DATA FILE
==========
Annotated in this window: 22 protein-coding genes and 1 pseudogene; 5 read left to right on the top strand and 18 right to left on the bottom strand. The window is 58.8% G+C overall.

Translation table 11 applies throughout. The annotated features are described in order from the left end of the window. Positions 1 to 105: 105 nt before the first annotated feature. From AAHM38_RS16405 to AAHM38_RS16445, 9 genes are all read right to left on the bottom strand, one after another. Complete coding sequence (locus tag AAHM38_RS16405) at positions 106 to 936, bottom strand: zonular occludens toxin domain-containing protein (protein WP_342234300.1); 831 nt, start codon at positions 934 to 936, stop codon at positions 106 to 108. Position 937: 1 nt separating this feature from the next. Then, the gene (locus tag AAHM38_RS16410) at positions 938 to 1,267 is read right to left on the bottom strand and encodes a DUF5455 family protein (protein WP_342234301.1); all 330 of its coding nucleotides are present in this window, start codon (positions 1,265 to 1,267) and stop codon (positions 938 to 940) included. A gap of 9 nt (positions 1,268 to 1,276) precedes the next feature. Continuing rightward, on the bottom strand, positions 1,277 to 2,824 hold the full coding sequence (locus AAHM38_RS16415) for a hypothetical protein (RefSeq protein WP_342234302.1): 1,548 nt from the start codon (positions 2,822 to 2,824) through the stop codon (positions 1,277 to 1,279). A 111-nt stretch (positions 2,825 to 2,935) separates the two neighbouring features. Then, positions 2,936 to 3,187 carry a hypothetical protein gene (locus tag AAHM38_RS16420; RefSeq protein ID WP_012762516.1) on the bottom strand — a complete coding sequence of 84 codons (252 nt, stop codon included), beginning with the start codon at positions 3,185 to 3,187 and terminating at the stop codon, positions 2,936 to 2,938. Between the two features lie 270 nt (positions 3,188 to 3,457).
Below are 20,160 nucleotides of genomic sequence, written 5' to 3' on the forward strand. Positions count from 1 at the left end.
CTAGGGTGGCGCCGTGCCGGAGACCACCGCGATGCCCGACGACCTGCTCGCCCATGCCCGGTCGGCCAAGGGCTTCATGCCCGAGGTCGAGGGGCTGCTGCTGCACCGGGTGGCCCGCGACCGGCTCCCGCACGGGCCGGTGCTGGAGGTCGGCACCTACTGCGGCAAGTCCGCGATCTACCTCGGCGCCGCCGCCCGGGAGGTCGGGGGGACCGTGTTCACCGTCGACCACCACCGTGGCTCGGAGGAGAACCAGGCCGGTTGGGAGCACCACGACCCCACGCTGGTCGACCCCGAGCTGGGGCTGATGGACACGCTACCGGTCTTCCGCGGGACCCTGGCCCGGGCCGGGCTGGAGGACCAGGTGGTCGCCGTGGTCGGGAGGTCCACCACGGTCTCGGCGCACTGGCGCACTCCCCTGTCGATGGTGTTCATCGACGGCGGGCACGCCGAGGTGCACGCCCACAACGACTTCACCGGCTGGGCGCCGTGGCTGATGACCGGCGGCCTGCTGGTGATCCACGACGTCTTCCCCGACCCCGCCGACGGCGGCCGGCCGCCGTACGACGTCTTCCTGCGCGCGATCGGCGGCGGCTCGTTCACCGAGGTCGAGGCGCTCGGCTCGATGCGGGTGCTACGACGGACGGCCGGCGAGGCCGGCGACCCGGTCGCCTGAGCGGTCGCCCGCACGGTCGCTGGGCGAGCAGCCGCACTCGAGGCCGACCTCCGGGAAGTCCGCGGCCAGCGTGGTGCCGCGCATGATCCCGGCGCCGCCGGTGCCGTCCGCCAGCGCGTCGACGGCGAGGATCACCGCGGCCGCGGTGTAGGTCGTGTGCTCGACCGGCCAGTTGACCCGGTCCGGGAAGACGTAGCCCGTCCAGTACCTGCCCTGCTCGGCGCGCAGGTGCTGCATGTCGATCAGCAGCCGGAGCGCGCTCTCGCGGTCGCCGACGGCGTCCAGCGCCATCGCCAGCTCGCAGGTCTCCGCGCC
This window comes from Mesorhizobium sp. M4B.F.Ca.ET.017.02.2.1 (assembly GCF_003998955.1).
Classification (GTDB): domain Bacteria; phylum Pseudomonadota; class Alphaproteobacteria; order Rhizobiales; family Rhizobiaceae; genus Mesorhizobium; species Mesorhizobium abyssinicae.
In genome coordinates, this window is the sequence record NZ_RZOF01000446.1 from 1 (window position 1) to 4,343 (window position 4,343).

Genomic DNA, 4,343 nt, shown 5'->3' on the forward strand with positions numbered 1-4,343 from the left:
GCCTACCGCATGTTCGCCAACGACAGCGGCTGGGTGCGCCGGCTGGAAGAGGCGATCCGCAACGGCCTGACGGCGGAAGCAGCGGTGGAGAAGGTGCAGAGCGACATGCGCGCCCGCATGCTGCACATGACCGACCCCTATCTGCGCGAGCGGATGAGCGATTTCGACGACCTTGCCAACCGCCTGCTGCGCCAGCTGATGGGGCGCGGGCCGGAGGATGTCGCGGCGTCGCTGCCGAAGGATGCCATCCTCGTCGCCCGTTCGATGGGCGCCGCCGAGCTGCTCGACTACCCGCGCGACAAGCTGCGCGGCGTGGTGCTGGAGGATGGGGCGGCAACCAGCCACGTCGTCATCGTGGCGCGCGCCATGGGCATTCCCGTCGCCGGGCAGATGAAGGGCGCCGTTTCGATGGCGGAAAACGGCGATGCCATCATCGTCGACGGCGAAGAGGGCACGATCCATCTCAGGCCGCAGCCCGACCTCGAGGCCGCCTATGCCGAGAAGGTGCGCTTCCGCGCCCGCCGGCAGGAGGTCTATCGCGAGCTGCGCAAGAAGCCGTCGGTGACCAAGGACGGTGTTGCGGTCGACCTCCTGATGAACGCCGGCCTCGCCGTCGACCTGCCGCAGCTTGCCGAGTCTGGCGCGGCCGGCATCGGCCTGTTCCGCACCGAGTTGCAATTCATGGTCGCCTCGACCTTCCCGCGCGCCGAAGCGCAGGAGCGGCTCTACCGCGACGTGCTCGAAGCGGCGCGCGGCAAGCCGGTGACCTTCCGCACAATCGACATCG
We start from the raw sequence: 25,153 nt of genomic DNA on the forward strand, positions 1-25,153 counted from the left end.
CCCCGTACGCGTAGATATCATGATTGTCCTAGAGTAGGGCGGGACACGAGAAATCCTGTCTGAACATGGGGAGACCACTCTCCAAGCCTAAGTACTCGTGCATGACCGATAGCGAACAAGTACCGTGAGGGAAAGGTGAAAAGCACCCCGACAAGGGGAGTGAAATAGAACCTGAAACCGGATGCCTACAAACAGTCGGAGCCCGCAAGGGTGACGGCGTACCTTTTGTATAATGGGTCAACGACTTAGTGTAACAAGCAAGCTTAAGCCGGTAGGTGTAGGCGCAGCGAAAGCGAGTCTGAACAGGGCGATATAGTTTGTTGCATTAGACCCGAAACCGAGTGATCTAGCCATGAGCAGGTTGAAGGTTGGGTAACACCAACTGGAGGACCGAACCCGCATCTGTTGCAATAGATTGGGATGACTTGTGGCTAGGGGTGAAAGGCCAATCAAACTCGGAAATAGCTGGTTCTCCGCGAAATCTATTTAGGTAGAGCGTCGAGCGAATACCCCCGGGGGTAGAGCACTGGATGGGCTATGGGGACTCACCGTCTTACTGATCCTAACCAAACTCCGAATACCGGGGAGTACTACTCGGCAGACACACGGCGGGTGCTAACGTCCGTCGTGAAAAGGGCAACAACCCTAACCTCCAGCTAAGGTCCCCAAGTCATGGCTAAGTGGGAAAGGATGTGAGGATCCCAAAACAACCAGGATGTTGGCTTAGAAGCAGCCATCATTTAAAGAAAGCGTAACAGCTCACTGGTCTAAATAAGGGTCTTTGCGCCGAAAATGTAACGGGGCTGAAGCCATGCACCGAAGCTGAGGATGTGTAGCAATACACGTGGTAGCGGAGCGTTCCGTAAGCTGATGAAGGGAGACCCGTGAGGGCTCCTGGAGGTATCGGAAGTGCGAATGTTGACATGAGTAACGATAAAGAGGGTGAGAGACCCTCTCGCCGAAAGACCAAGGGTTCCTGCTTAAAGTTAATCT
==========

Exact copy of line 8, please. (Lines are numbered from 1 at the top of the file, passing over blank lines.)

Genomic DNA, 4,343 nt, shown 5'->3' on the forward strand with positions numbered 1-4,343 from the left: